Freddie is very obsessed with safari animals at the moment, and in the UK the zoo’s and safari’s are reopening so it seemed like the perfect time to pretend to visit Kenya. I have never been to real Kenya and so I have had to do lot’s of research for this pretend visit and the more I have discovered – the more I want to visit for real!
Freddie has a book full of safari animals that he makes me read to him every night and so he was very excited about the trip. He couldn’t believe that the animals he was seeing were real and he loved the fact that he knew all their names. I think his favourite were the monkeys, but he really loved the rhino’s too. I love how pretend travel not only furthers horizons but also gets us out having adventures that perhaps we normally wouldn’t. Knowsley has done a great job reopening after the lockdown, and I know that Zoo’s and Safari parks had been struggling financially so it felt great to be supporting them.
Digging for gems
Kenya is the sources of lots of beautiful gem stones from rubies to amethysts. I found this amazing gem digging kit from Amazon and the kids loved getting stuck in! Penny absolutely loves gems and jewellery and so she was in her element. She also loved learning all about the gem stones. I’m not sure that any of them were from Kenya, but I like to think the amethyst might have been. This was a long project as it was a lot less easy than many similar things the kids have had and so they would come back to it through out the day which I really liked.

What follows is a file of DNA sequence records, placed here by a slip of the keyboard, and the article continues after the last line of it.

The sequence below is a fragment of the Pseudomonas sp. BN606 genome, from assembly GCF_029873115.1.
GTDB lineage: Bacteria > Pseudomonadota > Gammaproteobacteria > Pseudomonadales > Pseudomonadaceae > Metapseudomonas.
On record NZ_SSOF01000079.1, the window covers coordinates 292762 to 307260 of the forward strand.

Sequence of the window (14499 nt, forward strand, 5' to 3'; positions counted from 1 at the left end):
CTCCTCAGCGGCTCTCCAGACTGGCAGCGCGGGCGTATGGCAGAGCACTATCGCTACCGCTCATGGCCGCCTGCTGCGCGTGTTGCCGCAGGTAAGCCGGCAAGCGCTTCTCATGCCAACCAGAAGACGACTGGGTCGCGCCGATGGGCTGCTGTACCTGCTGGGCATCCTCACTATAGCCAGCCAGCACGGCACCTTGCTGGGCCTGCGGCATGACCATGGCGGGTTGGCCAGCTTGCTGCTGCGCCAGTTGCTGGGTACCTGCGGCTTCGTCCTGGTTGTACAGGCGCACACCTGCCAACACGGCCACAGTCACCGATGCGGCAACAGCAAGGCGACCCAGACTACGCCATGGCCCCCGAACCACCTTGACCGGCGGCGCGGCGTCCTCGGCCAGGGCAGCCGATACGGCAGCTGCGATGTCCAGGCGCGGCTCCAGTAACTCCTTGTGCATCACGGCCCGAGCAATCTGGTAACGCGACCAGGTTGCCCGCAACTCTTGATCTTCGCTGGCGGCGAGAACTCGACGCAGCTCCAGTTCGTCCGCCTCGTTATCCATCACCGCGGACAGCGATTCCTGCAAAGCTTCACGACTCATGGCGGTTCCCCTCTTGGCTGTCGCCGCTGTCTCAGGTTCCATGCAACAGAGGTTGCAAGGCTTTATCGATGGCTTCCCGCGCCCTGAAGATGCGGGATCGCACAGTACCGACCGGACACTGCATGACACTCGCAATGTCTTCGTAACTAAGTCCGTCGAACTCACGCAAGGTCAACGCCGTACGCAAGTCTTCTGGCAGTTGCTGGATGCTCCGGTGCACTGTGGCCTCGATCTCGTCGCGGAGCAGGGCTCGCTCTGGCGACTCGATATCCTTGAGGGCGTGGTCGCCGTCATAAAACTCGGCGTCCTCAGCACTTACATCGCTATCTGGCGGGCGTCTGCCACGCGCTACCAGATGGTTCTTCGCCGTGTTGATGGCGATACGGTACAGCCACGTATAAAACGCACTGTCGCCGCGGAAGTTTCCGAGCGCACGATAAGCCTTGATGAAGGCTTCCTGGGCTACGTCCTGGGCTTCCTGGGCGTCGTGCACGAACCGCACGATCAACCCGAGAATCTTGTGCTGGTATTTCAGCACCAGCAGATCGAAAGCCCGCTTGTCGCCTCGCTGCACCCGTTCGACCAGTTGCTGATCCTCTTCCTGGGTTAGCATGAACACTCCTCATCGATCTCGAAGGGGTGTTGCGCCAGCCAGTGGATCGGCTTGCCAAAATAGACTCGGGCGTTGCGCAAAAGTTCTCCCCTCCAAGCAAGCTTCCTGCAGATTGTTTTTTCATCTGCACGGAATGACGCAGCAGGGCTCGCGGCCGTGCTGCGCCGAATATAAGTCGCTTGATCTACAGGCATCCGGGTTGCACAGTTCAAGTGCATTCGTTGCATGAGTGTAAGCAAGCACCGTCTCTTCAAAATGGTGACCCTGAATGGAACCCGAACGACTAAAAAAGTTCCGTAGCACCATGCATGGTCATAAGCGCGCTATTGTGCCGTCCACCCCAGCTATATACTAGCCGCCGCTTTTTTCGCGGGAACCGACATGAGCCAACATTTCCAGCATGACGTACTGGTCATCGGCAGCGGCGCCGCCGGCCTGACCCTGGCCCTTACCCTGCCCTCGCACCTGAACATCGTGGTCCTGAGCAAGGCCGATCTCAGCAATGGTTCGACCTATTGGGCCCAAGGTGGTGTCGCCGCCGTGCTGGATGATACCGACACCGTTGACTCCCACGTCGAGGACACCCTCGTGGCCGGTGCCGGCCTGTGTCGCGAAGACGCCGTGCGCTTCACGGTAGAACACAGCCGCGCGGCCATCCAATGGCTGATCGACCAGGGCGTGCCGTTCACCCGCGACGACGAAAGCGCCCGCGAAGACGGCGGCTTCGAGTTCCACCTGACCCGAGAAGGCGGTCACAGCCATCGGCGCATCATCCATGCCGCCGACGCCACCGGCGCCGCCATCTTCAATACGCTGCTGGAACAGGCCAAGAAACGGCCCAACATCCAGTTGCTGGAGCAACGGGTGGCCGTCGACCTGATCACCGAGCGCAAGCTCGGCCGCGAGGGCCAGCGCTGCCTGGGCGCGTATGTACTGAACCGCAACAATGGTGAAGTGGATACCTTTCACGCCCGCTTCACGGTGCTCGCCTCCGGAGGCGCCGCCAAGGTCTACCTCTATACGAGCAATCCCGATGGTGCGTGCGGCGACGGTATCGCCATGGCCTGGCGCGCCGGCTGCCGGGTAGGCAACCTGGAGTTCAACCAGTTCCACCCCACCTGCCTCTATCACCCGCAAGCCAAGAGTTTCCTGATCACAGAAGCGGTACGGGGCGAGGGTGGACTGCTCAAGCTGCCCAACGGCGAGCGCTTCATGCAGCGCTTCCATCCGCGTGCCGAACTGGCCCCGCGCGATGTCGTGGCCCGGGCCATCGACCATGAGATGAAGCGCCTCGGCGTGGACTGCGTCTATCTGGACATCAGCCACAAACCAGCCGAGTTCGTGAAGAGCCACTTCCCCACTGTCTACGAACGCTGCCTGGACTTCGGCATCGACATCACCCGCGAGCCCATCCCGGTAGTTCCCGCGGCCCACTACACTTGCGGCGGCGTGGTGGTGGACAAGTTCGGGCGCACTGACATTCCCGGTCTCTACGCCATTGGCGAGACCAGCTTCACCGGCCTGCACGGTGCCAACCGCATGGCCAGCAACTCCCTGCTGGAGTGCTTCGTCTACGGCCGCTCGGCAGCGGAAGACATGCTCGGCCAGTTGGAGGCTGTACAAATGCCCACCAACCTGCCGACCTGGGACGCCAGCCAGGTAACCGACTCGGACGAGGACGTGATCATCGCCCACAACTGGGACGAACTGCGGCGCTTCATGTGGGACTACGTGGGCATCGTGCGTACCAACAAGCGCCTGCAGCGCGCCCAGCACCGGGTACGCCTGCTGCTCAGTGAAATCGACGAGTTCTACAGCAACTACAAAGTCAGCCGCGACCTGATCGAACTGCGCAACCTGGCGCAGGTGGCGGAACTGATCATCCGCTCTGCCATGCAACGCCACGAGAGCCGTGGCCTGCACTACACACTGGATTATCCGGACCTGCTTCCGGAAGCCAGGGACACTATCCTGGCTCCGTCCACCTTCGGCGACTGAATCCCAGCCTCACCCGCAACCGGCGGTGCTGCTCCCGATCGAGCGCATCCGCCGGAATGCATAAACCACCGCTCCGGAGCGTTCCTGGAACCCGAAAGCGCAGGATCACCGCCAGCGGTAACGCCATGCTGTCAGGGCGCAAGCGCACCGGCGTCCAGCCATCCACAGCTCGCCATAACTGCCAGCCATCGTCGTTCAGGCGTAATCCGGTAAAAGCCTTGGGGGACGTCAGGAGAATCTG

Making a Maasai Warrior
Last year, Penny learned about the Maasai at school and so she enjoyed making her warrior and telling us what she remembered. I actually felt rather smug about this craft as I totally made it up from what we had in the drawer rather than scouring Pinterest. We painted our peg dolls and made them a little robe out of the centre of an egg box. We painted the robe red and then waited for it to dry and then drew on the faces and the details. This is also the first time that Freddie has been able to fully join in with a craft activity – he painted his warrior completely himself and even held the pen with me as we drew its face,
Our friends had actually visited Kenya and were kind enough to lend Penny a Maasai tribe outfit with a children’s necklace which they bought back from there. As a History Teacher I am a very firm believer that nothing is better for learning than doing and touching so this felt really exiting for Penny and I and bought Kenya much closer to us!
I found out lots of interesting things about Kenyan food – from the delicious sounding curry to the less amazing sounding fried ants! One thing that surprised me was how popular Indian food is in Kenya, with samosas and biryani’s being some of the most popular food. So because of this we decided to get samosas and make chips masala which I believe is the ultimate comfort food in Kenya. To add a more authentic Kenyan twist we added ugali, which is a sort of soft mushy cornmeal and although we found it rather bland I could see how it would act as a bread or rice. Disclaimer: Cornmeal is hard to find in the UK so we used Polenta.
Mandazi and Chai
When I was looking for Kenyan breakfast ideas I came across these awesome Kenyan doughnuts called mandazi which I thought I would try to make. They are made with coconut milk and the kids especially love cooking so it was super exciting. The verdict was a big thumbs up and they really reminded me of beignets from New Orleans but (probably because I used baking powder rather than yeast for speed) they were rather heavy. Kenyan tea (chai) also sounded delicious and so, although I am the only tea drinker in the house I made myself a pot. I even managed to persuade Penny to try a cup. She hated it (but then she does hate all tea) – I thought it was really quite nice.
The Lion King
The best way to end the day was with one of our favourite movies – we chose the live action version to remind us of the safari and we had a wonderful cuddle on the sofa.